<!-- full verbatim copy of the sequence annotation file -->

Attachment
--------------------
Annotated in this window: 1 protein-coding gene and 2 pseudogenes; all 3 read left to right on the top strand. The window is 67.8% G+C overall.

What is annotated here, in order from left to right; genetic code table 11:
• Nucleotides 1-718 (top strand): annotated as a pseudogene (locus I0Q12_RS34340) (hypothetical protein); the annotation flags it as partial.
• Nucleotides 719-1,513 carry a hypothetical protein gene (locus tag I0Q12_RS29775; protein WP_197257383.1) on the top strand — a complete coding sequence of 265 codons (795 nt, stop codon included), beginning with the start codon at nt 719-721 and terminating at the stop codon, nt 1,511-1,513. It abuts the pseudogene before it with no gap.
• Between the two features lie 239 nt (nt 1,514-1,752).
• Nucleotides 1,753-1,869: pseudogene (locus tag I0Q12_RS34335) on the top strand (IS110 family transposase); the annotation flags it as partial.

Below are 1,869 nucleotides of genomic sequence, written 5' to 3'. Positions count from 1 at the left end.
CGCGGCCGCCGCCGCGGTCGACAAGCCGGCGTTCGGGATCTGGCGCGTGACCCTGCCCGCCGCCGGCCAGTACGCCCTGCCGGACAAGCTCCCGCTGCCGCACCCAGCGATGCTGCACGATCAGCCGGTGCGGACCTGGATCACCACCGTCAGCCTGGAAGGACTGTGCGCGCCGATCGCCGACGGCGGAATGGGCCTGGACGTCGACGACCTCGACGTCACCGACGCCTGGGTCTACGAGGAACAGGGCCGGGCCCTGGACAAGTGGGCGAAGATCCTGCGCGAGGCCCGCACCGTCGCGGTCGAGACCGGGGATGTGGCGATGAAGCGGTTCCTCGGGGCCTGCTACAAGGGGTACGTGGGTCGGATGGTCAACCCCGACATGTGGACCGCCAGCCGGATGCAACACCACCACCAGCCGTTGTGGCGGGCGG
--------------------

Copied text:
Annotated in this window: 1 protein-coding gene and 2 pseudogenes; all 3 read left to right on the top strand. The window is 67.8% G+C overall.

What is annotated here, in order from left to right; genetic code table 11:
• Nucleotides 1-718 (top strand): annotated as a pseudogene (locus I0Q12_RS34340) (hypothetical protein); the annotation flags it as partial.
• Nucleotides 719-1,513 carry a hypothetical protein gene (locus tag I0Q12_RS29775; protein WP_197257383.1) on the top strand — a complete coding sequence of 265 codons (795 nt, stop codon included), beginning with the start codon at nt 719-721 and terminating at the stop codon, nt 1,511-1,513. It abuts the pseudogene before it with no gap.
• Between the two features lie 239 nt (nt 1,514-1,752).
• Nucleotides 1,753-1,869: pseudogene (locus tag I0Q12_RS34335) on the top strand (IS110 family transposase); the annotation flags it as partial.

Below are 1,869 nucleotides of genomic sequence, written 5' to 3'. Positions count from 1 at the left end.
CGCGGCCGCCGCCGCGGTCGACAAGCCGGCGTTCGGGATCTGGCGCGTGACCCTGCCCGCCGCCGGCCAGTACGCCCTGCCGGACAAGCTCCCGCTGCCGCACCCAGCGATGCTGCACGATCAGCCGGTGCGGACCTGGATCACCACCGTCAGCCTGGAAGGACTGTGCGCGCCGATCGCCGACGGCGGAATGGGCCTGGACGTCGACGACCTCGACGTCACCGACGCCTGGGTCTACGAGGAACAGGGCCGGGCCCTGGACAAGTGGGCGAAGATCCTGCGCGAGGCCCGCACCGTCGCGGTCGAGACCGGGGATGTGGCGATGAAGCGGTTCCTCGGGGCCTGCTACAAGGGGTACGTGGGTCGGATGGTCAACCCCGACATGTGGACCGCCAGCCGGATGCAACACCACCACCAGCCGTTGTGGCGGGCGG